The Elegant Art of Falling Apart cover

7.03.1961 – 17.10.2008


How does one judge one’s life: success or failure?

I remember an old story …

Bad news: a man was trapped in a burning building. Good news: he jumped out the window. Bad news: the window was on the fourth floor. Good news: there was a haystack beneath him. Bad news: there was a pitchfork in the haystack. Good news: he missed the pitchfork. Bad news: he missed the haystack …

I never could get the point of that story when I was at school. Now I totally get it. Our perspective on life just depends on where we start and end the story. Pick a day. Pick a moment.


My default position had always been: ‘I can manage on my own. I don’t need anybody.’ It’s not true. I am convinced that I would not have made it through the ordeals of the past two years without an enormous amount of support and help from family, friends and strangers. From the outset I had the advantage of a long history of attending self-help groups. My friends and my family supported me all the way through. But I still had to learn a lot about asking for and accepting help.

I have written this book in the hope that sharing my experience will go some way towards demystifying some of the horribly frightening and confusing moments that you may be experiencing if you or somebody you love is going through cancer or a similar traumatic event. It is not my intention to give medical advice or opinions. There are many excellent and informative books and websites, as well as numerous crazy ones, dedicated to saving your life. This book is about saving your sanity.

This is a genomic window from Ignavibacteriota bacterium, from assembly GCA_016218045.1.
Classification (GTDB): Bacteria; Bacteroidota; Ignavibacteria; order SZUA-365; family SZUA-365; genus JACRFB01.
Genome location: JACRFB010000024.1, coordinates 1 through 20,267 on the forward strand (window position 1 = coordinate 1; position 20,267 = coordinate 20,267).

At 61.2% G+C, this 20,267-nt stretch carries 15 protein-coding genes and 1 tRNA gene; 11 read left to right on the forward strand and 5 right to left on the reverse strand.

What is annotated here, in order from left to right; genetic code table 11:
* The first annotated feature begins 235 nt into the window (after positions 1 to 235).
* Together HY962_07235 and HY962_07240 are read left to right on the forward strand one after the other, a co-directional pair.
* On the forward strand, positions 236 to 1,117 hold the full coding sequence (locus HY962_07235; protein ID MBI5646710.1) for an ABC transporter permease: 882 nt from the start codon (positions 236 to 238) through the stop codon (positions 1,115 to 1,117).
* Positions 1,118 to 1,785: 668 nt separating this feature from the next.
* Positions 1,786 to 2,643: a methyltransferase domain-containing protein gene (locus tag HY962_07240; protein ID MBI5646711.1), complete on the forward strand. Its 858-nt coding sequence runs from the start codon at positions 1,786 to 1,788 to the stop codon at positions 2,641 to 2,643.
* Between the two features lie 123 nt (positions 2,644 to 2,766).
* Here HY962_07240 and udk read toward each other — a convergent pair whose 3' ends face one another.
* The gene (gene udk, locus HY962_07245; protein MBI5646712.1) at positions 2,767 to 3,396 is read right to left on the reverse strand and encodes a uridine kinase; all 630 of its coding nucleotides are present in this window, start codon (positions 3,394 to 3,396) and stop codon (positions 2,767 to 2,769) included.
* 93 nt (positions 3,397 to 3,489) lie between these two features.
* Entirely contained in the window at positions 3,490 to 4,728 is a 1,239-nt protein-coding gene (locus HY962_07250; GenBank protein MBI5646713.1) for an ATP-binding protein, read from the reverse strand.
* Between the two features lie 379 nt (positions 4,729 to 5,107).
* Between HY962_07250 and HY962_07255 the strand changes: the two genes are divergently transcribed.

Some names have been changed.




On a sultry Sydney evening I step hesitantly through a new doorway. My eyes scan a room filled with strangers as my heart does a quick calculation: Which vacant chair to occupy? Where will I feel involved yet not exposed? Safe but not isolated?

Sit in the middle of a block of empty seats? Too aloof. Sit next to the hard-faced blonde? Scary. The sweaty guy with darting eyes? Just no. The mousy girl nervously sipping tea? She may want to buddy up with me.

The cute guy contemplating his feet?

I sit down next to him.

Continue reading

Things I Wish I’d Known Before #2: How to Break Bad News

I found that telling my friends and family, especially my mother, that I had cancer was way harder than receiving the news myself. I was so concerned about upsetting them – or crying myself – that I often ended up putting a jokey spin on things or being utterly deadpan.

There is no easy way to do this…

How not to break bad news: “Guess what?”, “Ummm, you’ve won the lottery?”, “No! Guess again…”

Continue reading

Top Chemo Glamour Tips

At first, you may feel that you want to decline every social invitation. And that is perfectly fine. You are ill and you don’t have to do anything that you don’t want to.

Cancer really knocked my confidence. I shied away from groups of people, particularly people that I didn’t know. At first I was nervous to go out. Would my turban slip off in the middle of dinner? Would people snigger at my wig? Would I suddenly throw up all over Continue reading


pink ribbon

October sweeps in on a wave of insanely glorious sunshine and a tsunami of bonkers pink ribbon promotions.

If you were reading Chemo Chic this time last year, you will know that I am all in favour of raising money for breast cancer charities and being generally aware of the signs of BC to look out for. But some of the ways that companies latch onto this particular good cause to push their products is suspect, bordering on outright exploitative.  Continue reading